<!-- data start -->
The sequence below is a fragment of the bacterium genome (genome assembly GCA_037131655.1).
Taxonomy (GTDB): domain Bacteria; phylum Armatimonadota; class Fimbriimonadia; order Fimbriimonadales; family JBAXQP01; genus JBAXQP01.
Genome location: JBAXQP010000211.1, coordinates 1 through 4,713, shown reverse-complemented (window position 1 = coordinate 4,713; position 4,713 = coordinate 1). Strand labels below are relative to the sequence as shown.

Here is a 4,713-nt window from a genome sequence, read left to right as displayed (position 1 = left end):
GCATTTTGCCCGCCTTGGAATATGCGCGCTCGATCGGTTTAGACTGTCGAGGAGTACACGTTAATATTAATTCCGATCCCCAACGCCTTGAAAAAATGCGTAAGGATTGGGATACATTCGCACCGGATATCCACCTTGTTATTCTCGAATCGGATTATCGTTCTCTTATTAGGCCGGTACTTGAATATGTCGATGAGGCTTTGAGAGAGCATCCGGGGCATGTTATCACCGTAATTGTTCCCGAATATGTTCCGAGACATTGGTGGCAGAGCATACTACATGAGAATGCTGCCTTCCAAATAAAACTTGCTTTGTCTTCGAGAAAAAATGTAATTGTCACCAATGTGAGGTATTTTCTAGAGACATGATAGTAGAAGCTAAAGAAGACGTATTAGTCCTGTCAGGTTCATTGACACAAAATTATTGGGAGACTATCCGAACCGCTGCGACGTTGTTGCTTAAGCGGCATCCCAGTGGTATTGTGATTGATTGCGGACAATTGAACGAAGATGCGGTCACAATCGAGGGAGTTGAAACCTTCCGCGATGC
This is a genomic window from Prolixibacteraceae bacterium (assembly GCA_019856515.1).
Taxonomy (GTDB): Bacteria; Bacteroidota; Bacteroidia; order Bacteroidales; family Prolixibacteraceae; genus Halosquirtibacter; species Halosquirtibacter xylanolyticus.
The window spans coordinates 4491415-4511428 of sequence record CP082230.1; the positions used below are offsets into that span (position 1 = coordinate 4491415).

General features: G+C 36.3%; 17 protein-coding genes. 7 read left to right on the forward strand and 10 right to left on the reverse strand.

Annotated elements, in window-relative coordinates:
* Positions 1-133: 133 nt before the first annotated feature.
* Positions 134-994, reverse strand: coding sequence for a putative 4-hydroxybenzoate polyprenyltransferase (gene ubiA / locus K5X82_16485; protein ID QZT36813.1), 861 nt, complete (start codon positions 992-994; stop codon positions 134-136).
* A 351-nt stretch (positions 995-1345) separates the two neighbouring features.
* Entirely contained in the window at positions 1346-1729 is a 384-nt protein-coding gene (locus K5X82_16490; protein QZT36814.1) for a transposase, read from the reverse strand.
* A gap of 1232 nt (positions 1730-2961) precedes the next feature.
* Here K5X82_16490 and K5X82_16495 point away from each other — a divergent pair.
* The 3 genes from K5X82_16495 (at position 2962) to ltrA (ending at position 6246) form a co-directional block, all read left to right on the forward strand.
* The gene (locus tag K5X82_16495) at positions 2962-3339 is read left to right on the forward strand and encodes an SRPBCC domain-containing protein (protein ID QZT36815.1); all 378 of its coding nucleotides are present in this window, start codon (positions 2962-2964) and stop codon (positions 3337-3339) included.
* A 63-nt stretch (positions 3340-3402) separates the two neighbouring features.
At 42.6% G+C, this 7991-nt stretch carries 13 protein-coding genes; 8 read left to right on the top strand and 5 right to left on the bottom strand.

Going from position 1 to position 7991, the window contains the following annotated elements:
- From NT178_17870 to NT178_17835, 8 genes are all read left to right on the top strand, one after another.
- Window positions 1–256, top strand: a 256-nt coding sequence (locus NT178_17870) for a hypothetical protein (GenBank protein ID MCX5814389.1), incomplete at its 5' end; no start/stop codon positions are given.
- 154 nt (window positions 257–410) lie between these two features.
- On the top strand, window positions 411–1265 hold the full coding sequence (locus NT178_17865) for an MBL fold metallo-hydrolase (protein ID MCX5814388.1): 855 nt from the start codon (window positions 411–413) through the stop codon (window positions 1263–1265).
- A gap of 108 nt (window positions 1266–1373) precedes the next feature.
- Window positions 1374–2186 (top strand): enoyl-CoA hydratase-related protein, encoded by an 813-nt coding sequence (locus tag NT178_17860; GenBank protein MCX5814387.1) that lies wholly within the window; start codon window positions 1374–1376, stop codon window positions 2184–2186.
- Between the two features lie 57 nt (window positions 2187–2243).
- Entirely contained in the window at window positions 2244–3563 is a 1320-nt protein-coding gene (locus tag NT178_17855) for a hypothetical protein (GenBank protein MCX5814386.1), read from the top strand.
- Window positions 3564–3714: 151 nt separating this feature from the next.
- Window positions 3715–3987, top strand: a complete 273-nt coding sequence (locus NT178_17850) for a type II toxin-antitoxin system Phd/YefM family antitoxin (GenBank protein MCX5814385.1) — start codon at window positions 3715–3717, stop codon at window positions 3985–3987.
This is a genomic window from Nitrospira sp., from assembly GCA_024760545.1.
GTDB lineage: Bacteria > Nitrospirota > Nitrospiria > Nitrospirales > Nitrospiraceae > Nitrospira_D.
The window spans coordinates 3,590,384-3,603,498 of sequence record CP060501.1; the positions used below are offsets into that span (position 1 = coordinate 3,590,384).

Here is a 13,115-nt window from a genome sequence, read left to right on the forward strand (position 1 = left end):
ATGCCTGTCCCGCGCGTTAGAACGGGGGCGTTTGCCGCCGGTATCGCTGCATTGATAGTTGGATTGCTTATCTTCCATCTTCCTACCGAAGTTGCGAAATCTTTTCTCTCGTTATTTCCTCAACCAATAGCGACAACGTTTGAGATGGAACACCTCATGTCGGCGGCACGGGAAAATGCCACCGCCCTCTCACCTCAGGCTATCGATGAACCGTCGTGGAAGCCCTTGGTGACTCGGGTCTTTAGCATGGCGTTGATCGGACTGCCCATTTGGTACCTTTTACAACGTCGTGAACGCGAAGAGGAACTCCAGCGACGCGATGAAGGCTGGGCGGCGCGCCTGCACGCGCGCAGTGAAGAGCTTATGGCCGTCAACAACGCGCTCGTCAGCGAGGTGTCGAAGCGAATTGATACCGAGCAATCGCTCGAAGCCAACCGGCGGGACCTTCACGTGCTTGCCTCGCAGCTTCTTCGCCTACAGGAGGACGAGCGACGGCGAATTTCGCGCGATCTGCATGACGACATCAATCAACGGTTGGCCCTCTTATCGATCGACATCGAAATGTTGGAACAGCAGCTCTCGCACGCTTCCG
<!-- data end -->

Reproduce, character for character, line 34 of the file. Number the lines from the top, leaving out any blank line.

The window spans coordinates 3,590,384-3,603,498 of sequence record CP060501.1; the positions used below are offsets into that span (position 1 = coordinate 3,590,384).